Red Hot 55K: Where the Red Rock Looks Exactly Like All Of The Other Red Rock

The Wednesday evening before my weekend race in Moab I found myself in the supine position, watching as little tiny needles were being jabbed into my calves, feet, and hips. What is this blasphemy you may ask? Acupuncture.

I had sprained my ankle pretty badly on a crazy long trail run a couple of weeks prior, and continually twisted it throughout those two weeks until Tuesday, I actually twisted it and fell, while standing on a perfectly flat sidewalk. I figured that this was not a good sign the week before a trail race, so I became desperate. A lot of my friends in the Rocky Mountain Runners had gone to Boulder AcuSport before and highly recommended it, and I was toying with the idea for the past week. That fall on sidewalk, was even rare for someone who falls all of the time (me) and I was desperate for sort of relief and stability in that darn ankle, so I scheduled a session


Although I only really had time for one session before the race, I wasn’t sure how much it would help. Although it was a rather weird experience, that I definitely wont mind undergoing again, it definitely helped. A lot. My swelling went down, stiffness reduced, and *spoiler alert* during the race I only twisted it ONCE! Thank you so much Ginna, at Boulder Acusport! I recommend her to everyone, she knows runners because she is a runner 🙂

Now on to the race.

Me and my friend, Guy (that is his name), (he is also a guy), drove up Thursday and got to Moab in the evening. After running around the town very repetitively trying to find 4 miles, we met up with my friend Jim (another runner) and set up camp for the night.

Now, I am EXTREMELY new to all of this crazy outdoor camping/living stuff. So I thought I was prepared with a couple of blankets and a lot of clothing. False. The desert gets COLD at night. Needless to say, I think I slept about 3 hours that night. Oops.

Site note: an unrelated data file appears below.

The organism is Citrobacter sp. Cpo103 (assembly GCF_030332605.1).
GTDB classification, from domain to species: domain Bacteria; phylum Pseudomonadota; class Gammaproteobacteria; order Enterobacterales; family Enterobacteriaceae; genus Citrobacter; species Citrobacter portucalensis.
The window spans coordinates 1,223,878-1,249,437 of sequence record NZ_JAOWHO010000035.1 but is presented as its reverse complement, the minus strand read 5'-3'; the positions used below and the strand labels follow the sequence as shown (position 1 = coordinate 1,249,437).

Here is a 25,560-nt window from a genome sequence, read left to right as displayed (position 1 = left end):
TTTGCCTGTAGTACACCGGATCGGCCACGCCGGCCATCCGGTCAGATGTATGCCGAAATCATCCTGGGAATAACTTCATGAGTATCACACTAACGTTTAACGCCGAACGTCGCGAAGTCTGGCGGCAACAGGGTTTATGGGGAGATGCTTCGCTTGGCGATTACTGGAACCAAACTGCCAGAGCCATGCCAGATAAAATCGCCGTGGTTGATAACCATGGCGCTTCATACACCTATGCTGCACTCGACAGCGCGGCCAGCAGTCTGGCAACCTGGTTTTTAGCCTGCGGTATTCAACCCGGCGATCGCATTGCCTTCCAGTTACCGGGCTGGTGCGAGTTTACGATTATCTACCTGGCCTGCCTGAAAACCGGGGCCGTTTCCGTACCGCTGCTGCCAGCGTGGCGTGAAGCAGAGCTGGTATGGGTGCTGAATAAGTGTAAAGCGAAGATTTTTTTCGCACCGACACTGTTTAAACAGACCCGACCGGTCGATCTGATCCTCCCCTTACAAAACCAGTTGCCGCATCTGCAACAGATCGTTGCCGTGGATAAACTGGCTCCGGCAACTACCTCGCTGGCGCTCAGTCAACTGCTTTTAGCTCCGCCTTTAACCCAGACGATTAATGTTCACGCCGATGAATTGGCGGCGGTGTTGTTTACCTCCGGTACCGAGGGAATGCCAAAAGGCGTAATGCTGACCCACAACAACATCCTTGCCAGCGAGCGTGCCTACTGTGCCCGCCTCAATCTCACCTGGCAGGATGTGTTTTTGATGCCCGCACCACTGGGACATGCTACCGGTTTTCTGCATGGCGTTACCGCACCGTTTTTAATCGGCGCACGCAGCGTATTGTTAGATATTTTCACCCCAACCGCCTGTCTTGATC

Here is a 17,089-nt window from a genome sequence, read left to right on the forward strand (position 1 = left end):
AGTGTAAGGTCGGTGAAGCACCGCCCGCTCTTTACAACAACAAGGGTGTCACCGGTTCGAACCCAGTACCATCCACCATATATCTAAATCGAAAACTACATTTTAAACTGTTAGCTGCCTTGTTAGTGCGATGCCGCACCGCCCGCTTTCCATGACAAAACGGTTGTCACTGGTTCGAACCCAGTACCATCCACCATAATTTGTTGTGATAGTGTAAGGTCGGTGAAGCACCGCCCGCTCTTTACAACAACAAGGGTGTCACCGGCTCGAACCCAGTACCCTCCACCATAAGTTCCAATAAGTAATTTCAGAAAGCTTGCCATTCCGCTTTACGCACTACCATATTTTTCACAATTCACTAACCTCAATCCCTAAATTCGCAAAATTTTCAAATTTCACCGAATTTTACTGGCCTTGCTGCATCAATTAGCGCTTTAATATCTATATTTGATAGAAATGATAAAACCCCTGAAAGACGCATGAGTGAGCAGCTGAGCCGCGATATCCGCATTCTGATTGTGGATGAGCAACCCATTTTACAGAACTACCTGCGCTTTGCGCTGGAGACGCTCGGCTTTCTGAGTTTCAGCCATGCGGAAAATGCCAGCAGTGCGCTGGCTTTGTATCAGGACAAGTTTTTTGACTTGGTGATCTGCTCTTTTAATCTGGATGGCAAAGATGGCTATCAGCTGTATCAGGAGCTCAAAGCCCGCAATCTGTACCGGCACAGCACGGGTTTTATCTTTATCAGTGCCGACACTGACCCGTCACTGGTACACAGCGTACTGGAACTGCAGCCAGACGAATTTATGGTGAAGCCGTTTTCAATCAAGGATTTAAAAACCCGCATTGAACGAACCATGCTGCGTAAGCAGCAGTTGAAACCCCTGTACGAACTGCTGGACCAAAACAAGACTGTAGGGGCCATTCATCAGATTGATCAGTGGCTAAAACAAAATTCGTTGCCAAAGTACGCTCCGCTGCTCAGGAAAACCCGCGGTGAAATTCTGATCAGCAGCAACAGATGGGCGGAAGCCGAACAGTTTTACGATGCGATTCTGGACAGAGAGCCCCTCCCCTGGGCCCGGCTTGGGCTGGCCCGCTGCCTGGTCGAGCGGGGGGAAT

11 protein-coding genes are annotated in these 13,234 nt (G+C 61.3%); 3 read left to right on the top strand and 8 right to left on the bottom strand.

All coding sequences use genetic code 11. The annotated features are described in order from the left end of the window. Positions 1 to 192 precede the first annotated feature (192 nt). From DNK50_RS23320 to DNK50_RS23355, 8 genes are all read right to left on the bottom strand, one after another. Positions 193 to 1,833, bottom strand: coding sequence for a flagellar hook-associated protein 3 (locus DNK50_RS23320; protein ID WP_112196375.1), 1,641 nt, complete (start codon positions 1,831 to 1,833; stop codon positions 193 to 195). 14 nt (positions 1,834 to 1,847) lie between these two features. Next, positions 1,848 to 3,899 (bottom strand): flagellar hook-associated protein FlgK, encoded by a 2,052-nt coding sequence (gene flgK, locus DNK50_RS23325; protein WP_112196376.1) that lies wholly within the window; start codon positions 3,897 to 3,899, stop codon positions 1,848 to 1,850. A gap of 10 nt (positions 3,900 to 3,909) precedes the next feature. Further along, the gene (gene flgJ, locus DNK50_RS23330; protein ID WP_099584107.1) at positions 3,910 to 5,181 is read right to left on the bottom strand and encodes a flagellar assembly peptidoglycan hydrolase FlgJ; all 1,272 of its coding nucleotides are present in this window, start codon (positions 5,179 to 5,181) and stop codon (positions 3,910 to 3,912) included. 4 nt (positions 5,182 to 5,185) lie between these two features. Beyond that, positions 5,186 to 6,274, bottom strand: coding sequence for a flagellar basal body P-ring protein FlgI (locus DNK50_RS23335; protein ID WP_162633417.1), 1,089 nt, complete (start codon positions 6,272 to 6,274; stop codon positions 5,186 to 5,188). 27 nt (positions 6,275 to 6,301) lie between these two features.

The next day was beautiful. We cooked some breakfast and then went around and explored the trails for a slow, steep 6 miles. It is incredible running in Moab, I love it. Next time I am going without a race so I can explore like crazy for a couple of days.


Goofing around on our run 🙂


After getting some more grub and grabbing some showers, we went to packet pick up. Packet pick up was like any other packet pickup, except we got these awesome trucker hats. I am a true Colorado-ian now 🙂


Going into this race, I knew I wasn’t quite fit enough to contend for a top spot, but my goal was to use this as a “long run” in my prep for Lake Sonoma 50 in April. The race started in some pretty chilly temps, but ‘twas still acceptable to race in shorts and a tank.

I forgot to ditch my La Sportiva wind breaker jacket at the start, so with 15 seconds left till the “gun” I sprinted back to the drop bag station and searched like a bat out of hell for Guys bag. With no luck, and the racers running off, I quickly handed it to a lady who looked promising, and bounded away.